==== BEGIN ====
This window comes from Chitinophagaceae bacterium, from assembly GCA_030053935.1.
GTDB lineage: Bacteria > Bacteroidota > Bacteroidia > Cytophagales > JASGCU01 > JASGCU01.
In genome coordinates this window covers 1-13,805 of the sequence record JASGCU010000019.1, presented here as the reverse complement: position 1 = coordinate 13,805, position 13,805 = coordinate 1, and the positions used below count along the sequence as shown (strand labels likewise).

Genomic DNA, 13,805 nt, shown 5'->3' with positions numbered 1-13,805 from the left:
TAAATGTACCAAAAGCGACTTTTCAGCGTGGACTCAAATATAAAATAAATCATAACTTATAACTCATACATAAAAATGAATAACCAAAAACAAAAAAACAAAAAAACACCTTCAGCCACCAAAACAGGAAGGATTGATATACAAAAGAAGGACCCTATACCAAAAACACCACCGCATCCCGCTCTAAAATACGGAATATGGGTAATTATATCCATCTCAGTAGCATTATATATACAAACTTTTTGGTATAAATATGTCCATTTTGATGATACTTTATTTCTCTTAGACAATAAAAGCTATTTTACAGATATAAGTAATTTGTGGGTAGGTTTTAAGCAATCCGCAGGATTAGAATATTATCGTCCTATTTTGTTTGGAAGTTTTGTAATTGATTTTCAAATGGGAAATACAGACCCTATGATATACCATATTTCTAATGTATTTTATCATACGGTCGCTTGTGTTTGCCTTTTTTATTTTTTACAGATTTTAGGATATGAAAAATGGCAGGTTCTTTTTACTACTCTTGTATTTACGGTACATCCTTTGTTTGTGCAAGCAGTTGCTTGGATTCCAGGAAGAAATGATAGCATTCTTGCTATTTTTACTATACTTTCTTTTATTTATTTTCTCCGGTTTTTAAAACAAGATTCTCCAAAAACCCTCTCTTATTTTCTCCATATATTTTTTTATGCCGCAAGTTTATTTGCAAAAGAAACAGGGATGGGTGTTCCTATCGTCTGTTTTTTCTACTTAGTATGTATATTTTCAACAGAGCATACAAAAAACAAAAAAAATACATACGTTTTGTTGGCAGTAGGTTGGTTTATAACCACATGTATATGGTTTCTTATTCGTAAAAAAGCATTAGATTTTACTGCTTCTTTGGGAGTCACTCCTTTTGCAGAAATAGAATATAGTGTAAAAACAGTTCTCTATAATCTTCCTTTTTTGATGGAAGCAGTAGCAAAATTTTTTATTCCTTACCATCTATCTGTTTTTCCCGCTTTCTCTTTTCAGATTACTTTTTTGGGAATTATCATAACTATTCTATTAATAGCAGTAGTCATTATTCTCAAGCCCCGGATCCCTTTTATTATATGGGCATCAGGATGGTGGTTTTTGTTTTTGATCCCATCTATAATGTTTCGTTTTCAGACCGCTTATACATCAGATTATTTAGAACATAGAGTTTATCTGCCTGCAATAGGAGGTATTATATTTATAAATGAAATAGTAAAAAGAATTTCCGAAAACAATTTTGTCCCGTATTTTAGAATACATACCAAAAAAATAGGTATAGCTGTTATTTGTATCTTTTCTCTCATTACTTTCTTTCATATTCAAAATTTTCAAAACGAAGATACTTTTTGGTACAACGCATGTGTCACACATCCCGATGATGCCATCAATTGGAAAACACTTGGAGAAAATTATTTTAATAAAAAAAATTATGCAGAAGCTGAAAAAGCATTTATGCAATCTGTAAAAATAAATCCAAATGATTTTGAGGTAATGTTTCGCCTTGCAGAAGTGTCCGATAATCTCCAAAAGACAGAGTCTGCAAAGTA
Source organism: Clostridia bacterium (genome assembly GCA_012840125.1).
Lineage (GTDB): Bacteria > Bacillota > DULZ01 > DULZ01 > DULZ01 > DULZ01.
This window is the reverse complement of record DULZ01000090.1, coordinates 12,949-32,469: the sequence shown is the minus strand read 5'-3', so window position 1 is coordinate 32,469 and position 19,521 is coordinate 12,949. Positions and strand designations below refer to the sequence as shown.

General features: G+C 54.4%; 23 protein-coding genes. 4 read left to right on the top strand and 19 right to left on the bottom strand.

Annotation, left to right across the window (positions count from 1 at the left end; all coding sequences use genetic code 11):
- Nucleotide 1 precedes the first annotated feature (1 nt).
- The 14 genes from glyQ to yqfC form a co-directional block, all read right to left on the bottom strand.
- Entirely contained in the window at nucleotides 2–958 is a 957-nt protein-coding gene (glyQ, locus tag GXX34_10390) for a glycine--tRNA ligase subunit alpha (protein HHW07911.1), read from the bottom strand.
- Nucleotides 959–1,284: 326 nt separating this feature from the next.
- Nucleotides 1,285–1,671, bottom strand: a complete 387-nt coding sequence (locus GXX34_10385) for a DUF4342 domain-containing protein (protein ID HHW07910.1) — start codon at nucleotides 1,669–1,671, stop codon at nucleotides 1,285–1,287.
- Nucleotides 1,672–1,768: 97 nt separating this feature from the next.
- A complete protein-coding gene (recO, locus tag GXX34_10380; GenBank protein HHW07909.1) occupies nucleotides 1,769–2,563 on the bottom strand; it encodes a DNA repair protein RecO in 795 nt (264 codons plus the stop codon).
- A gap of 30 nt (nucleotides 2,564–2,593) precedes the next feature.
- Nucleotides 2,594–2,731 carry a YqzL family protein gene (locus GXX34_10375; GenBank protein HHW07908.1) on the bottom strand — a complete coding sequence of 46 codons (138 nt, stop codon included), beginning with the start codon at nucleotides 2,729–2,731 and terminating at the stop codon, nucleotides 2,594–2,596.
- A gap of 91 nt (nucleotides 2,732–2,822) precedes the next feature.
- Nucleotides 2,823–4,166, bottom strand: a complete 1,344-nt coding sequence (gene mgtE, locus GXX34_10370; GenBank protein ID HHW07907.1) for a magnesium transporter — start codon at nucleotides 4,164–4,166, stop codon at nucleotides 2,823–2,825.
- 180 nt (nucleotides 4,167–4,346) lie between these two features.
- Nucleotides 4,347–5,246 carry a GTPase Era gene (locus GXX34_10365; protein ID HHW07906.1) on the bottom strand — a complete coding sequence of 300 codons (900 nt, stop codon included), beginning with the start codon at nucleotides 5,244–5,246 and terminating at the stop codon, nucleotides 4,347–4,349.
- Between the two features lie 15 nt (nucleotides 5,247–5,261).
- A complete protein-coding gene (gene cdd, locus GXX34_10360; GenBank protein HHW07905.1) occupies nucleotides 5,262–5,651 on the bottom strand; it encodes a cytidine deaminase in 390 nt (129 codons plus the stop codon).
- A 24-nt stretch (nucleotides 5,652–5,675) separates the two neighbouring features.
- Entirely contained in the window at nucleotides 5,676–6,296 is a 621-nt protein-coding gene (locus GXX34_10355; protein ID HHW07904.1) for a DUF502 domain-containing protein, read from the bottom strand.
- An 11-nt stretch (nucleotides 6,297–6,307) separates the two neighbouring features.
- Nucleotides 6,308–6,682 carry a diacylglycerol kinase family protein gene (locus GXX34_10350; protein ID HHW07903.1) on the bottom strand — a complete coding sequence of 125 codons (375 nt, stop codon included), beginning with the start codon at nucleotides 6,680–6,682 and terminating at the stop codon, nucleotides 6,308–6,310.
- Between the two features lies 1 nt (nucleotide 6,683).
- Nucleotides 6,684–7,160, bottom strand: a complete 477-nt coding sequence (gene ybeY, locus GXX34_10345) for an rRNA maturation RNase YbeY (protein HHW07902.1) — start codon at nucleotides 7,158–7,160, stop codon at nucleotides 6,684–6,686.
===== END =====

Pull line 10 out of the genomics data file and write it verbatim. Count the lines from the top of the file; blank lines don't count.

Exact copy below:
Annotation, left to right across the window (positions count from 1 at the left end; all coding sequences use genetic code 11):